As for temperature for fermenting, my house is about 60 Ė 66 degrees right now Ė hope that is warm enough. (Itís not for me, wearing sweats and long johns until summer).

akueck
02-04-2011, 01:47 AM
60 F is perfect! You can get a nice, slow(er) fermentation that preserves more of the flavor/aroma of your ingredients and produces fewer off-flavors.

You can work with generic nutrients, it's just a little harder to be exact about the amounts you need to add (for Fermaid & DAP we know exactly what is in them). Since you're staring from 1.090, that loss of precision shouldn't be too big a problem.

desertwind56
02-05-2011, 01:52 PM
I'm planning on starting this today, after doing some cleaning in the kitchen. Here's the basic ingredient list:

For 3 gallons
6 cups orange juice
6.75 lbs clover honey (approx. for SG of 1.090)
water to a little over 3 gallons
Yeast - D47
yeast nutrient 1 1/2 teaspoons
yeast energizer 1 1/2 teaspoons
pectic enzyme 2 1/4 teaspoons

After fermentation add:
zest of 1 orange
cinnamon - 3 sticks
allspice - 3 berries
nutmeg - 3
cloves - 3

I've read through the NewBee Guide (ton of info). I won't be boiling the honey. However, I will boil the water and let it cool before adding to the honey.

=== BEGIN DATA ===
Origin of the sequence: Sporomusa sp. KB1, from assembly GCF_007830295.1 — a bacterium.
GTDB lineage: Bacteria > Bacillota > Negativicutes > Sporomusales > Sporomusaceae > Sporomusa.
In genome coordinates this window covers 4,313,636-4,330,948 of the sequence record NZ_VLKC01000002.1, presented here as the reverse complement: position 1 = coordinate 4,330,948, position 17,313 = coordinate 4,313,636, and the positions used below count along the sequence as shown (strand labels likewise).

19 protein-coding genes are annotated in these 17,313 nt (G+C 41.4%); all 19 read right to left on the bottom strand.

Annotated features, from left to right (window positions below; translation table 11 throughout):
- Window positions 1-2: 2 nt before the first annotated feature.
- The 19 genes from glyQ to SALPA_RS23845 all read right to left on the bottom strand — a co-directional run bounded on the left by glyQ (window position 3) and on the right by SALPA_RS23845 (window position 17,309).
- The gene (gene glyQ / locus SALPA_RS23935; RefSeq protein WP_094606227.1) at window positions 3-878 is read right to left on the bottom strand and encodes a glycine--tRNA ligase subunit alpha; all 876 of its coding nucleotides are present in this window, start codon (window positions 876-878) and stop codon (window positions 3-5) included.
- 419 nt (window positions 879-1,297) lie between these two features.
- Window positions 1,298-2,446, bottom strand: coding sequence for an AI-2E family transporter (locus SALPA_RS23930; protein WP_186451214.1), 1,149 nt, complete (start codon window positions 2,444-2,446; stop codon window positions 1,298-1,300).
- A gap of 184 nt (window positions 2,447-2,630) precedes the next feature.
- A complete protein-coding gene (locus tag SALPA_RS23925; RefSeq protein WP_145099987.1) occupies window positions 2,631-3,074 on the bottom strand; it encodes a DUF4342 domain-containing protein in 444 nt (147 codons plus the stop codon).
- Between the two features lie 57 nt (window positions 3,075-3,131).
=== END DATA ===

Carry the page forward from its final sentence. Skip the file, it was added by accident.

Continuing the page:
I'm planning to work on this later this afternoon. Right now, I have a dog demanding to be walked!

Thanks again!

Connie M.

Chevette Girl
02-05-2011, 02:28 PM
That amount of tea will probably do next to nothing, I don't think whoever made this recipe did very much experimenting to be honest! I would either add at least a full cup or just skip it altogether.


Perhaps the recipe was meant to use 2 tsp tea leaves? If I converted that to number of teabags (I use one fat Orange Pekoe teabag per gallon) it comes out sounding a little more sensible instead of completely pointless.

New Improved recipe sounds good!

desertwind56
02-06-2011, 02:42 PM
Mixed it all up and pitched the yeast yesterday evening. It's fermenting nicely this morning. ;D